Historical Legacy - Ulana and Anthony Joslin's Locust Farmhouse

Ulana and Anthony Joslin are truly a love-at-firstsight story. When they first met in Hoboken at a club, Ulana recalls with a smile, Anthony told her he was going to marry her someday. Sure enough, they were married in 1996 and now have four beautiful children. Anthony grew up in Middletown, and Ulana was from Rockaway Township in northern New Jersey. She moved to Hoboken after graduating from Rutgers. Anthony graduated from Monmouth University after spending two years at Berklee School of Music in Boston studying bass. But he decided the professional musician’s life would make it hard for him to have the stable family life he so desired.

After their marriage, Anthony and Ulana lived in Jersey City, renting an apartment. Anthony began commuting to New York City, working in the finance industry, and Ulana began graduate school, studying early childhood development. They began their own early childhood family development with the birth of Sophia, their first child, in 1999, after which Ulana became a full time professional Mom. When they had four children (Sophia, Charlie, Lilly and Nate) in five years, they both knew it was time to find a wellsized home for their family to grow into. They began to think about having more room for their family to enjoy the country life. Both Ulana and Anthony had fond memories of the Jersey shore, and a search of historic proportions soon began.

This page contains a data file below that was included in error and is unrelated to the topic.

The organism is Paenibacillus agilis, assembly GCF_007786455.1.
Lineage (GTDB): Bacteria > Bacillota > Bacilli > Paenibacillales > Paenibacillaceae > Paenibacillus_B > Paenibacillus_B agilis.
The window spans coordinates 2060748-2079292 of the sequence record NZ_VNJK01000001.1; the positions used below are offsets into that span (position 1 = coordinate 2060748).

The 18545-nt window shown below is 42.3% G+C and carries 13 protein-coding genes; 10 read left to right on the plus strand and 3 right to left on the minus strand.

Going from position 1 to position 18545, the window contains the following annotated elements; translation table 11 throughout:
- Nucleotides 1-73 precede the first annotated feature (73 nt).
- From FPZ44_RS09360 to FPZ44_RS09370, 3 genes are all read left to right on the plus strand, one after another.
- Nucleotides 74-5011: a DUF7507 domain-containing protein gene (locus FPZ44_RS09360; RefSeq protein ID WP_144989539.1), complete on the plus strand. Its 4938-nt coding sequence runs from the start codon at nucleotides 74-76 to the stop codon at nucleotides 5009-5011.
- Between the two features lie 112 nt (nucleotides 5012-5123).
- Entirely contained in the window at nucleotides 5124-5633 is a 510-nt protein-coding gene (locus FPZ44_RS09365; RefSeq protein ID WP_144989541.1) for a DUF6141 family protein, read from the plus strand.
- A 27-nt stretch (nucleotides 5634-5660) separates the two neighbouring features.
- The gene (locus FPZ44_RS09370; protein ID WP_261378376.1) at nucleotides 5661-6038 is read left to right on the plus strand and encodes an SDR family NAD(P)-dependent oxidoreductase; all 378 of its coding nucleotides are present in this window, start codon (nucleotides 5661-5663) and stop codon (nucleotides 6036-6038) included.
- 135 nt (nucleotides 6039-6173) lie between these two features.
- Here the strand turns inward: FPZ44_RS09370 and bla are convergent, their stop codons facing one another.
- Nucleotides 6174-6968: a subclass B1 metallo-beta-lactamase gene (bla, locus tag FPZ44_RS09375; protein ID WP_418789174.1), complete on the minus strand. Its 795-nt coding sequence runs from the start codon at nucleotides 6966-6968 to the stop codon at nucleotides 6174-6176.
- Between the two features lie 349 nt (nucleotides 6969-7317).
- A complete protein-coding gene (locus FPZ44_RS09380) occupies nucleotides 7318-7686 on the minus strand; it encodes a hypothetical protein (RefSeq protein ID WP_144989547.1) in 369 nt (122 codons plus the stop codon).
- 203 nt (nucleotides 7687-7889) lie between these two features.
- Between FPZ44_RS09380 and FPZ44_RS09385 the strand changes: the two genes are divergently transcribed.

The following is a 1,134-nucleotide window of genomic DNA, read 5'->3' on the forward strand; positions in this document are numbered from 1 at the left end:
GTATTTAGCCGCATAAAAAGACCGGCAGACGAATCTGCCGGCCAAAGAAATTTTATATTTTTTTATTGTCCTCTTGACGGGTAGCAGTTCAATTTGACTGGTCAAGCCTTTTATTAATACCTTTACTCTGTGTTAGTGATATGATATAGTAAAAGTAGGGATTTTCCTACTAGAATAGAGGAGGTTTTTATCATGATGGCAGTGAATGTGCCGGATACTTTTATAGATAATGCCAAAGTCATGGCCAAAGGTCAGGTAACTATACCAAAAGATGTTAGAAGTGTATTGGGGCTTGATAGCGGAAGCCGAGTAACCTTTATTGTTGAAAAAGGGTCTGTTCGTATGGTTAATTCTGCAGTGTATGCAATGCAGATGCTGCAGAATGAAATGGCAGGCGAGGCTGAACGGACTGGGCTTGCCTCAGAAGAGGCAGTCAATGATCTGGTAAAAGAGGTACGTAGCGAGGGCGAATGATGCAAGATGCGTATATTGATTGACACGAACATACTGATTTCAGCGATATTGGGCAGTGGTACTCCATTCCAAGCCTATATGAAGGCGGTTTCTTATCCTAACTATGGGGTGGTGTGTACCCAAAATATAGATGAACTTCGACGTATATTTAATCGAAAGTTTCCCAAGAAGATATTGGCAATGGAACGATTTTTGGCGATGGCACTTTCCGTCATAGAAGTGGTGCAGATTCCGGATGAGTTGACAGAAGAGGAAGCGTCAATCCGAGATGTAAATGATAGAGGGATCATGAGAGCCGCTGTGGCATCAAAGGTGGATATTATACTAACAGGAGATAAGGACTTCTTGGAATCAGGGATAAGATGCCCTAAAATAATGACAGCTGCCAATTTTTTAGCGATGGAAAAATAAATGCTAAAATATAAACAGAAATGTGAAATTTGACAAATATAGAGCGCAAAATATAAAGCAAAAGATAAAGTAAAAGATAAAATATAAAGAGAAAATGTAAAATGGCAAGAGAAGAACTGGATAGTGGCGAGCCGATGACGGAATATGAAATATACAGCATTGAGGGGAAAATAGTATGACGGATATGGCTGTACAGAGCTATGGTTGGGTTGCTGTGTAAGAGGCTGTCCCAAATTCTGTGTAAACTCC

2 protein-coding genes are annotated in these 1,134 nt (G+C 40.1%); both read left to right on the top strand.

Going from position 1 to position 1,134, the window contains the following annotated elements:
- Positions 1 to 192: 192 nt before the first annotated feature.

Ulana’s parents were Ukranian immigrants, and she grew up on an organic farm in Rockaway, New Jersey. Her parents owned an apartment building in Red Bank, and she remembers as a child coming down to Monmouth County to help clean up apartments and or help her father take care of landscaping chores, repair plumbing and maintain the building for her parents’ tenants. They would sleep in an empty apartment or the basement while doing the work and go to the shore when they had time to get away.

Anthony had always had a fondness for the Locust section of Middletown. This historic area was settled in the 18th century and featured a farming and fishing economy. The picturesque water views and lush topography became a draw after the Civil War as a place to build elegant summer residences and shingle style cottages. Ulana and Anthony moved into a mother/daughter with Anthony’s Mom while they looked for just the right spot to call home.